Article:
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More Women Are Moving Up The Corporate Ladder But 24 Percent Of Fortune 500 Firms Still Have No Female Officers

Sun., Jan. 11, 1998

The percentage of female corporate officers at Fortune 500 companies rose slightly last year to 10.6 percent from 10 percent the previous year, according to a survey by Catalyst, a nonprofit women’s research group in New York.

While some companies have been adding women to their executive ranks, others have been subtracting. Catalyst’s survey showed that 24 percent of Fortune 500 companies have no female corporate officers, up from 21 percent in its 1996 survey.

“In almost every dimension, the numbers are moving in the right direction,” said Sheila Wellington, Catalyst’s president. “But it is clear that women have a long way to go in order to achieve parity in these influential positions or in earning power.”

Only 23 companies, or less than 5 percent of the Fortune 500, had women in at least a quarter of the top positions as corporate officers. Those with the highest percentage of female officers include Reebok International, H.F. Ahmanson, Pitney Bowes Inc., the Student Loan Marketing Association, or Sallie Mae, and the Corestates Financial Corp.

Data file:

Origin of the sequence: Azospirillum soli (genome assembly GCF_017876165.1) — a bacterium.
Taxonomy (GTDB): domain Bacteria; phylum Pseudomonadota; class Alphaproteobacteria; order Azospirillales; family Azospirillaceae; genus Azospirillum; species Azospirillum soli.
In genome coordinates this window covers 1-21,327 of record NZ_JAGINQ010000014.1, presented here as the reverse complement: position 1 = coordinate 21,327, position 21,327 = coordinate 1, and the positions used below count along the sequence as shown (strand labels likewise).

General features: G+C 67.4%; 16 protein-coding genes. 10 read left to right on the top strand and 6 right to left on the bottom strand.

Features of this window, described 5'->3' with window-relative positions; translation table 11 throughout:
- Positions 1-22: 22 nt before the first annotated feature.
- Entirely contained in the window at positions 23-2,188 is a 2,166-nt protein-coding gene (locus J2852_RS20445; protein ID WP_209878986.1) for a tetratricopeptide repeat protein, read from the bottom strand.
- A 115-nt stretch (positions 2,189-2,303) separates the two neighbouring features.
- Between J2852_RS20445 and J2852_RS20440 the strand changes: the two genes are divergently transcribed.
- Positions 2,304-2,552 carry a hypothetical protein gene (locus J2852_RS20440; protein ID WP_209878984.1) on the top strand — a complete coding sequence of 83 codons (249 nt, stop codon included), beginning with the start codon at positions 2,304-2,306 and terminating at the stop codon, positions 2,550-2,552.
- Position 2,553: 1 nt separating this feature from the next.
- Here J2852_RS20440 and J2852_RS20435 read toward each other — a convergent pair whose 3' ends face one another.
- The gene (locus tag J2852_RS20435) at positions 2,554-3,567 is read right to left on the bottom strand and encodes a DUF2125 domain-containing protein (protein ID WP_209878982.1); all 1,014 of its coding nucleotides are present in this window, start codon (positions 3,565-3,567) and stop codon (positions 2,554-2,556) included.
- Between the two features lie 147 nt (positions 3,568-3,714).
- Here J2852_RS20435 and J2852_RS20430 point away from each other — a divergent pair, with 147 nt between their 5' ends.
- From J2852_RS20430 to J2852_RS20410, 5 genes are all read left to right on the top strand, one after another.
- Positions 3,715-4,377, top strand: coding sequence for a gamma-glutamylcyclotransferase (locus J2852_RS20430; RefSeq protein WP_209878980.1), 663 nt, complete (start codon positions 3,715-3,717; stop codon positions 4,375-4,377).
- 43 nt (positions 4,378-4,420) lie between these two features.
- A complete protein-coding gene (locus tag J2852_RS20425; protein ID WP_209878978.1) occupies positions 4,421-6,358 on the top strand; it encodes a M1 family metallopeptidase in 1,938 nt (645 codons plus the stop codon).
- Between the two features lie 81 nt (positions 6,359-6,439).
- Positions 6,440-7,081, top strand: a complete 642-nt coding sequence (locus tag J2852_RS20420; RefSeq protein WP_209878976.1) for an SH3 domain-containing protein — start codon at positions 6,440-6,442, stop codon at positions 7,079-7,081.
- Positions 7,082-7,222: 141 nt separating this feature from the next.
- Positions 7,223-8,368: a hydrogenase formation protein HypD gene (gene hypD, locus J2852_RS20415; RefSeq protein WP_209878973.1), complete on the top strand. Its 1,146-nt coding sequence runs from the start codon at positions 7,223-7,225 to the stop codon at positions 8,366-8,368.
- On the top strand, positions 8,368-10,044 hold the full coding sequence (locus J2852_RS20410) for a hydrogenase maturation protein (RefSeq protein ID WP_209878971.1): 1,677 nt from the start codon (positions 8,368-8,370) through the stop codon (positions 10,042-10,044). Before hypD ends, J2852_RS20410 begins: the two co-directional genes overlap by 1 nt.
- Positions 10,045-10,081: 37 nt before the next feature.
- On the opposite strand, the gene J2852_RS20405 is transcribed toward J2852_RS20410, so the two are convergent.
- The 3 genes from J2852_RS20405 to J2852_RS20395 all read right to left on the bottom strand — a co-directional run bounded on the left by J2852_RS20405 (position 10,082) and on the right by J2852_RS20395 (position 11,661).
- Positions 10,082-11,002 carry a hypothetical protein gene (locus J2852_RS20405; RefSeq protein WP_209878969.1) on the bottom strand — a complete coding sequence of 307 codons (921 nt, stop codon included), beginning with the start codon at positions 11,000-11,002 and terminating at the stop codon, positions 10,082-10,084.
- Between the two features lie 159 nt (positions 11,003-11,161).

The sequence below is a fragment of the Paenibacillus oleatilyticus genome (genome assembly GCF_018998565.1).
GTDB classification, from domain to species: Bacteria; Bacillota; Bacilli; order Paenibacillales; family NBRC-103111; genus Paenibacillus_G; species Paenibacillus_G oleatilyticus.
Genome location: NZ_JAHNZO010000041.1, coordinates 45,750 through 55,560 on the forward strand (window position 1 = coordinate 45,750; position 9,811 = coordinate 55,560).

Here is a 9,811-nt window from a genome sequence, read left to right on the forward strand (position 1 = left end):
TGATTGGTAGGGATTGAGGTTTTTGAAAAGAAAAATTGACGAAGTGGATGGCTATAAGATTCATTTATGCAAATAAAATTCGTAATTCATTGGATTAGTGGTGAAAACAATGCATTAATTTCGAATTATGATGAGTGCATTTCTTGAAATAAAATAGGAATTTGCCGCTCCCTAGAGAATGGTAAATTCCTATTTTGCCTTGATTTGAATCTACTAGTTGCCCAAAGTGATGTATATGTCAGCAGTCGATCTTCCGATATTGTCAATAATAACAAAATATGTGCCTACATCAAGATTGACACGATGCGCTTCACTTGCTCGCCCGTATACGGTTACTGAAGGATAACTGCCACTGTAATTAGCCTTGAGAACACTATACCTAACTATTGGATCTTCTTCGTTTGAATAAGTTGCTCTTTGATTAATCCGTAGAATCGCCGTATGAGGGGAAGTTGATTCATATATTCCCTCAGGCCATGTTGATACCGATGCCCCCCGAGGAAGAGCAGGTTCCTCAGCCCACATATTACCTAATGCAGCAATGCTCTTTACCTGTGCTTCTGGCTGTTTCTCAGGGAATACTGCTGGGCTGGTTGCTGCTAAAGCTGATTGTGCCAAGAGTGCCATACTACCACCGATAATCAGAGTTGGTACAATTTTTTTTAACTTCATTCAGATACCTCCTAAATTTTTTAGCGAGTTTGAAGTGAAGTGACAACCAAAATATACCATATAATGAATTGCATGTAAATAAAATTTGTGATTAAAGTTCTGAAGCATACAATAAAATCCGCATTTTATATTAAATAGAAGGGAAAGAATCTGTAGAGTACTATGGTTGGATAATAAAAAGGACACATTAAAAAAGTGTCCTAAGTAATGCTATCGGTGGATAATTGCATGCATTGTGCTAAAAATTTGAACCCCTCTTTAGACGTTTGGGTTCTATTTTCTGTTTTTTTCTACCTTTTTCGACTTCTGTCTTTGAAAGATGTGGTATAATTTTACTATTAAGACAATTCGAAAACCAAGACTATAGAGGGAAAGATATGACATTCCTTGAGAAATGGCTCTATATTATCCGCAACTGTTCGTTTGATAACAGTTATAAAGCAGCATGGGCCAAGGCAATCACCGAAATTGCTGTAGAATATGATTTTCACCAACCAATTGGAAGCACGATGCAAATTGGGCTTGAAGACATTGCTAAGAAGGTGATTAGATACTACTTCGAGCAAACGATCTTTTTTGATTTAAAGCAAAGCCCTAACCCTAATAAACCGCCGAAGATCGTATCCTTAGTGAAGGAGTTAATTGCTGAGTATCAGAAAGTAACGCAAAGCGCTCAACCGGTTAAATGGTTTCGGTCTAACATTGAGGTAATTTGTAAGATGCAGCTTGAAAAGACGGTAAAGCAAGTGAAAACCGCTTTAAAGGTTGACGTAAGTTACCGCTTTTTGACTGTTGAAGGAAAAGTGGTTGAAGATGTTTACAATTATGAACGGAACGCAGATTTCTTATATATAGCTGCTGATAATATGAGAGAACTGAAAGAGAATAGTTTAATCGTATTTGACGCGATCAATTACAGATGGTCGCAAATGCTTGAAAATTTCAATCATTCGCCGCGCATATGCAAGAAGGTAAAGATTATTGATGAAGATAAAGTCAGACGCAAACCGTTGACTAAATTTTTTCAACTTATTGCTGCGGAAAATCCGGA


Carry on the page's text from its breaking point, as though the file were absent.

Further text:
Catalyst found that some industries had much higher concentrations of female officers than others. The two with the highest percentage of women are diversified financial companies, with 31 percent, and the apparel industry, with 28 percent.

By contrast, two industries - textiles and what Catalyst classified as “mining/crude-oil production” - have no women corporate officers.

Although women hold about 10 percent of the corporate officer positions, women hold only 5.3 percent of the positions that have responsibility for profit-and-loss operations. Even fewer, 3 percent, held titles in the highest ranks of the company - executive vice president and above.

When Fortune 500 companies are analyzed for their top earners, the representation of women is even smaller. Of the 2,458 most highly compensated individuals in the Fortune 500, only 61, or 2.5 percent, were women.

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